Current and Future Research Projects

HCCI's Health Care Cost and Utilization Reports are just the starting point for many independent research studies focused on health care costs in the United States. The following are some of the studies currently underway, by independent researchers, using the Institute's claims-based data:

HEALTH SPENDING SLOWDOWN AND THE ECONOMIC DOWNTURN. This study by Northwestern University researchers, David Dranove, Craig Garthwaite, and Chris Ody, examines the effect of the economic slowdown on health care spending for the privately-insured, working-age population. The study was published in the August 2014 issue of Health Affairs.

Explore the study: Health Spending Slowdown Is Mostly Due To Economic Factors, Not Structural Change in the Health Care Sector

HEALTH CARE COSTS FROM BIRTH TO DEATH. This study examines the impact of age and gender on overall and retiree health costs, Medicare spending, and spending on disease over 2002-2010. The study, by Dale Yamamoto, is supported by the Society of Actuaries.

Explore the report: Health Care Costs from Birth to Death »

TRENDS UNDERLYING EMPLOYER-SPONSORED HEALTH INSURANCE GROWTH. This study, published in the October 2013 issue of Health Affairs, examines the change in health care spending trends during and immediately after the recession for people under age sixty-five and enrolled in employer-sponsored health insurance. The study, by Carolina-Nicole Herrera, Martin Gaynor, David Newman, Stephen T. Parente, and Robert J. Town, was performed using the Health Care Cost Institute’s Aggregated ESI Cost and Utilization Dataset (2007-2011).

Explore the study: Trends Underlying Employer-Sponsored Health Insurance Growth for Americans Younger than Age Sixty-Five

DETERMINANTS OF VARIATION IN HOSPITAL PRICING. Researchers at Carnegie Mellon University (Martin Gaynor) and the London School of Economics (Zack Cooper and John Van Reenen) are studying: 1) variation in hospital pricing and the extent to which more expensive hospitals provide better care, 2) the relative contribution of rising prices to rising hospital spending, 3) the influence of hospital market structure on the prices hospitals charge for care, and 4) whether hospitals cost shift, i.e., raise the prices they charge to private patients as publicly funded patients' reimbursement rates fall. This study will be the first to examine these questions using national data on actual payments.

MEDICAL PRODUCTIVITY INDEX. Stephen T. Parente of the University of Minnesota is investigating whether price or quantity is the greater factor driving costs for the privately insured. Economists have stated for decades that the increase in US health insurance expenditures has been driven by an aging population and new medical technologies. However, there has been little research to show what is driving health care costs at a procedural level. His team is studying (1) whether increases in the reimbursement or quantity delivered per procedure are the leading factors explaining health care cost growth, (2) whether reimbursement and quantity differ between payment models, and (3) whether there are specific technologies or medical conditions where price differences consistently dominate quantity differences, regardless of payment model.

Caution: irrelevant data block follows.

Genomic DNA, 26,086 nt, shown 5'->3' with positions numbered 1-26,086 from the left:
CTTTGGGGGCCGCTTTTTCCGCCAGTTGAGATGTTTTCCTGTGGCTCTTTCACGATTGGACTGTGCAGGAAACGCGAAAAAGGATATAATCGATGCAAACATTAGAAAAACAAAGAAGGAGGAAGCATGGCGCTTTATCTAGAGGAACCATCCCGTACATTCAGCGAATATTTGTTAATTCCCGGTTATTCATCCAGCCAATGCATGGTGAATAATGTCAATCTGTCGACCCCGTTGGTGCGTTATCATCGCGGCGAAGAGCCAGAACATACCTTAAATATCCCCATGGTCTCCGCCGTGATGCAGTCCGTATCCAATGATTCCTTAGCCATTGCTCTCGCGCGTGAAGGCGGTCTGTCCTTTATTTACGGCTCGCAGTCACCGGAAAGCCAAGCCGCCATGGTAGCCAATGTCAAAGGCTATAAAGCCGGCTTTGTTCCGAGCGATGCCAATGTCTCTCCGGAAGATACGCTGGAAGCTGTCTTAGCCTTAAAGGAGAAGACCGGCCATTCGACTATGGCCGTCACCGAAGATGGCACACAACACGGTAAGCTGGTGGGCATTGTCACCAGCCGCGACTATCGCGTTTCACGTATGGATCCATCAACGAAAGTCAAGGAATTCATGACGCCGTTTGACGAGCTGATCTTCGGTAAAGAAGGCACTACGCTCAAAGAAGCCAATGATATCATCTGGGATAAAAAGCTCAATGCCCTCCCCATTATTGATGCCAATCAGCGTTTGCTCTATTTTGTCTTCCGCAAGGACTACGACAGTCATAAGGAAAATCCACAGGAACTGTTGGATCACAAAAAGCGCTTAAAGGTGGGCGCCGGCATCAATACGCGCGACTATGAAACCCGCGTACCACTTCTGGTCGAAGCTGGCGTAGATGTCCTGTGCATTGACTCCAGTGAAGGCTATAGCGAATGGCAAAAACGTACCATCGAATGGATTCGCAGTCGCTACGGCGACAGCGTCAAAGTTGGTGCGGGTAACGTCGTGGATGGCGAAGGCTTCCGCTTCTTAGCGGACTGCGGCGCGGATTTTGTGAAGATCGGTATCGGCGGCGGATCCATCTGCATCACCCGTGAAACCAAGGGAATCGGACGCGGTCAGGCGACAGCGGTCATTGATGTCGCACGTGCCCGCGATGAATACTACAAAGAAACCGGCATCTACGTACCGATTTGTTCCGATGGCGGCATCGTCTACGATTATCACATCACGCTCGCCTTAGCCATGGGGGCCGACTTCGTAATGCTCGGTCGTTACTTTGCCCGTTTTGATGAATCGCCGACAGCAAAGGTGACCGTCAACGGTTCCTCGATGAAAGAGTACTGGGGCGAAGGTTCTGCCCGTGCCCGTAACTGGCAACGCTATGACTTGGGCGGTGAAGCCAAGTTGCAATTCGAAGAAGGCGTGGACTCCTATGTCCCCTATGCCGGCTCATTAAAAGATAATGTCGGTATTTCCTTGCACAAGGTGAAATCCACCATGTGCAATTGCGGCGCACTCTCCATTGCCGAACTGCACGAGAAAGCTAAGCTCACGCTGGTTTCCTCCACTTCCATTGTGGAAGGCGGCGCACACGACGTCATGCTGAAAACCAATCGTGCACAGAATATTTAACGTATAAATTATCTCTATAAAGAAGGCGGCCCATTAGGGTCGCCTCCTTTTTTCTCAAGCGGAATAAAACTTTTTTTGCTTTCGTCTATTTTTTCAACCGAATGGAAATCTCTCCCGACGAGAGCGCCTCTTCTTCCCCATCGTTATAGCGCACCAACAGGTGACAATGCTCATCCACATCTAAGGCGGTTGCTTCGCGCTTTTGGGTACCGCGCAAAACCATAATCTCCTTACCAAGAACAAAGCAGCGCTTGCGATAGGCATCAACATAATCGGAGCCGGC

CONSUMER RESPONSES TO COST SHARING. Jon Gruber of the Massachusetts Institute of Technology and colleagues at the National Bureau of Economic Research are conducting a study on insured responses to changes in health insurance cost-sharing requirements. They will be examining how different cost sharing structures impact health care utilization as well as the tradeoffs made by consumers between care and cost.

PROVIDER PRACTICE PATTERNS. A team led by Amy Finkelstein of the Massachusetts Institute of Technology is studying the determinants of high spending practice patterns from a new perspective, focusing on the way providers and patients affect health care spending decisions.

DETERMINANTS OF AND VARIATION IN HEALTH CARE PROVIDERS' PRICING. Researchers at Yale University (Zack Cooper), Carnegie Mellon University (Martin Gaynor), and the London School of Economics (John Van Reenen) are studying a number of questions around relationships between health care providers' pricing, spending, and quality of care. This study will be among the first to examine these questions using national, multi-payer claims data.

DIALYSIS MARKET CONSOLIDATION. Leemore Dafny and Christopher Ody of the Kellogg School of Management, together with David Cutler of Harvard University, are investigating the growth and consolidation of the dialysis industry. Although the vast majority of dialysis patients are insured by Medicare, privately-insured dialysis patients generate a disproportionate share of profits. Her team is exploring whether dialysis provider consolidation has led to price increases for privately-insured patients.

Additional studies under review address cost and health information technologies, and whether price or utilization are driving increases in Medicare Advantage costs. Check back here and sign up for research updates to learn about future research studies as they are approved.